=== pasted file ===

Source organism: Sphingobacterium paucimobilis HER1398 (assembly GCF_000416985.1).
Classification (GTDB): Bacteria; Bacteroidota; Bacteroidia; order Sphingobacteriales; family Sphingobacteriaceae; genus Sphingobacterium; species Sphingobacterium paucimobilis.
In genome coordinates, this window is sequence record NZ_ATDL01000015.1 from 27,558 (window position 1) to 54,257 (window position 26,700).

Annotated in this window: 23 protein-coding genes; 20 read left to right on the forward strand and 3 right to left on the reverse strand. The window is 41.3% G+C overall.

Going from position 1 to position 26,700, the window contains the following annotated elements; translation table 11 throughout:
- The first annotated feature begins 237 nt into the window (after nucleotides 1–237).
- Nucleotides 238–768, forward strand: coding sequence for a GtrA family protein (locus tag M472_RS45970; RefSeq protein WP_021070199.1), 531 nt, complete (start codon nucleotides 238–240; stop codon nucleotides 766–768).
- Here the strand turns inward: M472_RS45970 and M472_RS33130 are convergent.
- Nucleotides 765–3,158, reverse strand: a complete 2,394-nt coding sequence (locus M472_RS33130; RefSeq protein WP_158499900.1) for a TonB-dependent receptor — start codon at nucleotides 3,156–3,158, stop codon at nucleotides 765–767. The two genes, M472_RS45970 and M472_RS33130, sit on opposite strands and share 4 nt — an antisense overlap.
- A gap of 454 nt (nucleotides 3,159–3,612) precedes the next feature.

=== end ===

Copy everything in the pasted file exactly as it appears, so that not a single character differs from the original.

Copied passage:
Source organism: Sphingobacterium paucimobilis HER1398 (assembly GCF_000416985.1).
Classification (GTDB): Bacteria; Bacteroidota; Bacteroidia; order Sphingobacteriales; family Sphingobacteriaceae; genus Sphingobacterium; species Sphingobacterium paucimobilis.
In genome coordinates, this window is sequence record NZ_ATDL01000015.1 from 27,558 (window position 1) to 54,257 (window position 26,700).

Annotated in this window: 23 protein-coding genes; 20 read left to right on the forward strand and 3 right to left on the reverse strand. The window is 41.3% G+C overall.

Going from position 1 to position 26,700, the window contains the following annotated elements; translation table 11 throughout:
- The first annotated feature begins 237 nt into the window (after nucleotides 1–237).
- Nucleotides 238–768, forward strand: coding sequence for a GtrA family protein (locus tag M472_RS45970; RefSeq protein WP_021070199.1), 531 nt, complete (start codon nucleotides 238–240; stop codon nucleotides 766–768).
- Here the strand turns inward: M472_RS45970 and M472_RS33130 are convergent.
- Nucleotides 765–3,158, reverse strand: a complete 2,394-nt coding sequence (locus M472_RS33130; RefSeq protein WP_158499900.1) for a TonB-dependent receptor — start codon at nucleotides 3,156–3,158, stop codon at nucleotides 765–767. The two genes, M472_RS45970 and M472_RS33130, sit on opposite strands and share 4 nt — an antisense overlap.
- A gap of 454 nt (nucleotides 3,159–3,612) precedes the next feature.